Beowulf is clearly a courageous man, and is motivated by a desire to prove his valor to others, through both accomplishing brave feats and then boasting of them to others. Early audiences would not necessarily have found this to be vain, especially since the poet often has Beowulf give credit to God for his bravery and his skills in combat. He arrives at Hrothgar's hall full of stories about his valor and his prowess in battle, and, as the reader eventually finds out, he can back them up. He is not necessarily motivated by altruism in his mission to kill Grendel, but rather by a desire to prove himself and enhance his reputation, a perfectly valid motive in his day:
Hail, Hrothgar! My followers and I are Hygelac's kinsmen. I have gained much fame in my youth! ...[T]he best of my people,...know full well the strength of my might. They themselves were witnesses when I came from battle, flecked with my foes' blood; there I bound five beasts and bested the brood of giants. I slew beasts by night on the waves, avenging at my own peril the Geats, whose woe they sought—I crushed these grim ones. Grendel, this cruel monster, will now be mine to best in single battle!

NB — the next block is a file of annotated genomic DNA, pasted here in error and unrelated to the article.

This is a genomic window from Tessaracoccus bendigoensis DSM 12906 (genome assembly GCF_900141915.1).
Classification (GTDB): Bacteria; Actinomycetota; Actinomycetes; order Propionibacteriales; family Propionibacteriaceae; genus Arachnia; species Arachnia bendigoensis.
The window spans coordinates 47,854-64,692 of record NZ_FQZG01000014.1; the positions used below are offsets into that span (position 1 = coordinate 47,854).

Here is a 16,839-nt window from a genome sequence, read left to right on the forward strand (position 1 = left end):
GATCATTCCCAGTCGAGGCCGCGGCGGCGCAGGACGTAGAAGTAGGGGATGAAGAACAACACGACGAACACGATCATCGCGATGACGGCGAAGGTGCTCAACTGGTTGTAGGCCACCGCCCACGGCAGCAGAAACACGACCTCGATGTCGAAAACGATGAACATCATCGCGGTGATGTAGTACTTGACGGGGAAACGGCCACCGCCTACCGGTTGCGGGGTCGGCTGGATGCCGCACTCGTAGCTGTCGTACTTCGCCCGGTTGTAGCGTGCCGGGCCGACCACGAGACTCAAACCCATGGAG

He demonstrates his bravery through three deeds in the poem. In the first, as mentioned above, he saves Hrothgar and Heorot by killing Grendel in hand-to-hand combat. He then dives to the underwater lair of Grendel's mother and kills and decapitates her. Then, much later, as an old man, and King of the Geats, he ends his life in a mortal struggle with a dragon that was terrorizing his people, with the help of the noble warrior Wiglaf. Throughout his life, then, Beowulf demonstrates his courage by taking on and destroying evil monsters, and protecting those people who are weaker than him.